But anyway, back to uniforms, because uniform-wise, there’s great news for Cleveland fans. The new caps, which have a few variations, are handsome as all hell. They’ll need to be integrated better into the uniform identity system, which is very “Baseball Script” heavy, but if you’re looking for a cap to wear out and about, you could really do a lot worse. One of the best new cap styles in recent years. And truly: I tip it in the direction of Cleveland.

(Source: jessethorn)

The Personal Uniform
I try and abide by Archival Clothing’s resolutions, in particular “Come up with a signature uniform. Wear it once a week.” I put one together each season, which, I admit, may not be in the exact spirit of the Archival idea. Having a coherent, reliable set of clothes means one less decision I have to make on days I wear it, ensures I get good value out of the items in the outfit, and if I’m done my planning well, has me looking decent at least once a week. Reasonable people might find this level of planning precious or juvenile, like laying tomorrow’s outfit on the bed, but I find the “uniform” provides a center that anchors my wardrobe between laundry days.
See also this story on the reliable Mr. Irby.
-Pete

The Personal Uniform

I try and abide by Archival Clothing’s resolutions, in particular “Come up with a signature uniform. Wear it once a week.” I put one together each season, which, I admit, may not be in the exact spirit of the Archival idea. Having a coherent, reliable set of clothes means one less decision I have to make on days I wear it, ensures I get good value out of the items in the outfit, and if I’m done my planning well, has me looking decent at least once a week. Reasonable people might find this level of planning precious or juvenile, like laying tomorrow’s outfit on the bed, but I find the “uniform” provides a center that anchors my wardrobe between laundry days.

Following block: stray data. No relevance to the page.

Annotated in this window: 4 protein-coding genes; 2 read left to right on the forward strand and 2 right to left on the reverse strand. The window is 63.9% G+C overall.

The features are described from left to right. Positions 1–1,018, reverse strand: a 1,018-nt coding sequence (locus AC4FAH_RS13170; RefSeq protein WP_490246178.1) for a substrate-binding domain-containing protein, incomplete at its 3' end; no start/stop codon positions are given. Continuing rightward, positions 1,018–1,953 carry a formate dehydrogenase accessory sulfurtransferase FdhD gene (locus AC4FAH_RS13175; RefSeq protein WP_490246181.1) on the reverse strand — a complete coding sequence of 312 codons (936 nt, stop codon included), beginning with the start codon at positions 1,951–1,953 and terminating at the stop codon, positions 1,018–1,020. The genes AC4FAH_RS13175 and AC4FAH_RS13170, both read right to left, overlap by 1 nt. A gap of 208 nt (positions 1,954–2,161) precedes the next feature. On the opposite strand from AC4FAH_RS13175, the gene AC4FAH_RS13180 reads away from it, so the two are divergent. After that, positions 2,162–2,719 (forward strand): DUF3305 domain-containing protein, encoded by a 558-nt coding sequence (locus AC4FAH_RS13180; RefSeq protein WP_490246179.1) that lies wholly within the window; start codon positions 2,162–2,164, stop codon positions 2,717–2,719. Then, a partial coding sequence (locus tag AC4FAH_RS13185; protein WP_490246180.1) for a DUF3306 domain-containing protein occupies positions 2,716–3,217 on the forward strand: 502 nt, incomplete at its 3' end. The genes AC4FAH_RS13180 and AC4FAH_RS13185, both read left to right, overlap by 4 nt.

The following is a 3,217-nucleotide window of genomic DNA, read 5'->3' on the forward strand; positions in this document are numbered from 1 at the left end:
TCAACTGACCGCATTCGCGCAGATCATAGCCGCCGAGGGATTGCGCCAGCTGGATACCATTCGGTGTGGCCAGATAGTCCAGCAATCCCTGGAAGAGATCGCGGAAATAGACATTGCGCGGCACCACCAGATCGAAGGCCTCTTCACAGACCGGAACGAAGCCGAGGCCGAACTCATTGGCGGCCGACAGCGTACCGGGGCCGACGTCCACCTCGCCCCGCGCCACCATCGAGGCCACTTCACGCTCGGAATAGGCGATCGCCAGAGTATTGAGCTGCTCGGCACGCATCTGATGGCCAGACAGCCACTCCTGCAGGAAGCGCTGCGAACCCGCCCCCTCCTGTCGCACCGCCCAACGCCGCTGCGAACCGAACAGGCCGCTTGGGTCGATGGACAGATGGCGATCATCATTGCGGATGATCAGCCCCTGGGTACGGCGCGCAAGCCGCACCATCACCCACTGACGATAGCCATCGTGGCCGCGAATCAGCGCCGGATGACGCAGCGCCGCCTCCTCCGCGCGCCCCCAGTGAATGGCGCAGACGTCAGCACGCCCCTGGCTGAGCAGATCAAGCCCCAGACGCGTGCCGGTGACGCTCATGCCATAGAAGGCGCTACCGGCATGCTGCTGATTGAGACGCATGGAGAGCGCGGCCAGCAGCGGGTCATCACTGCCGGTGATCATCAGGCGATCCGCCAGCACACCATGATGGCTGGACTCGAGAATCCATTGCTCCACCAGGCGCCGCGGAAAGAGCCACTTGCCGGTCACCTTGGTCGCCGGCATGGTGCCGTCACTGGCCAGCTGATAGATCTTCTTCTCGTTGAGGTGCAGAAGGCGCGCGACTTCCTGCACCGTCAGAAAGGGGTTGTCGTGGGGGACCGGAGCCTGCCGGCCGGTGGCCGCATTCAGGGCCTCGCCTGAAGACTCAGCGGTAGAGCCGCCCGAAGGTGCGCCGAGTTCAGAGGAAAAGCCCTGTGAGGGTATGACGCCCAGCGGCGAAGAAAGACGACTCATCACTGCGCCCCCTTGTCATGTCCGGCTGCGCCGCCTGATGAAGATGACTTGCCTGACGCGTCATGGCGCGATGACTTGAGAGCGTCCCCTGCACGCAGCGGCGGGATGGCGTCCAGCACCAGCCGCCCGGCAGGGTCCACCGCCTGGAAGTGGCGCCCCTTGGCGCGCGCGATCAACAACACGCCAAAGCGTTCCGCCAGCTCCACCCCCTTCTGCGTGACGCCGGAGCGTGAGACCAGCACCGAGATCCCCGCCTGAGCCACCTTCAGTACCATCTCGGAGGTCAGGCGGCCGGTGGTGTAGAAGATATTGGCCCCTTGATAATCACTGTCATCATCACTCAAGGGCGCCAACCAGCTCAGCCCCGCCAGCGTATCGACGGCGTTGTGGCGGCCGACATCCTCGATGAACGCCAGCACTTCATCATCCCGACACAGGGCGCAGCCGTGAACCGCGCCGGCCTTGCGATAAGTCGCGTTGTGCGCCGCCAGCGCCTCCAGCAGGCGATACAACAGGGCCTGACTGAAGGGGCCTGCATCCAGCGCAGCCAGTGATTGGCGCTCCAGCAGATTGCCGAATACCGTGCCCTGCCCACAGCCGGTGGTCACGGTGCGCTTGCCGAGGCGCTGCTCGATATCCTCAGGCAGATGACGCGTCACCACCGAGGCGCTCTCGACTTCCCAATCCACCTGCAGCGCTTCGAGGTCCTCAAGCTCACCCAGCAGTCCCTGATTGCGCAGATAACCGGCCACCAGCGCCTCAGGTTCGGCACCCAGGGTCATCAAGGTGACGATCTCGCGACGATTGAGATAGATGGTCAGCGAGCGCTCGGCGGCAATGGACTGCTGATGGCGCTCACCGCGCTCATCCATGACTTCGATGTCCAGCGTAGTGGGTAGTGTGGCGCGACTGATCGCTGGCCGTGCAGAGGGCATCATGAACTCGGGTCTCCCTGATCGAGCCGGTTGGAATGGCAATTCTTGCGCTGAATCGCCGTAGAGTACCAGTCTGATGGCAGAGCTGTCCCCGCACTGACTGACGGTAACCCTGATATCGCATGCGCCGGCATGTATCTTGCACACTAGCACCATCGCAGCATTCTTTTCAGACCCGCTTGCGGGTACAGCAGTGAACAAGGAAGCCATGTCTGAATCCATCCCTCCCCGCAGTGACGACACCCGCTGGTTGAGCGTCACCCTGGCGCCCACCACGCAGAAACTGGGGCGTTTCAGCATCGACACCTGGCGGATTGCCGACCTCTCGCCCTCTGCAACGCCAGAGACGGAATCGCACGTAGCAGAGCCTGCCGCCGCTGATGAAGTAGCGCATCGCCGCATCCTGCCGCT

See also this story on the reliable Mr. Irby.

-Pete

Apparently the Miami Marlins are now a rec-league softball team sponsored by a Caribbean-themed chain restaurant.
On the plus side, they’re celebrating Mojito Tuesdaze with 2-for-1 drink specials all month long!

Apparently the Miami Marlins are now a rec-league softball team sponsored by a Caribbean-themed chain restaurant.

On the plus side, they’re celebrating Mojito Tuesdaze with 2-for-1 drink specials all month long!

Vintage uniform posters from the Royal Mail.

via Retronaut (thanks Greg & Kyle)

murketing:

Army football team in full on camo uniforms! Explained on Uniwatch.

Oh great.  Who let McNairy onto the football team?

murketing:

Army football team in full on camo uniforms! Explained on Uniwatch.

Oh great.  Who let McNairy onto the football team?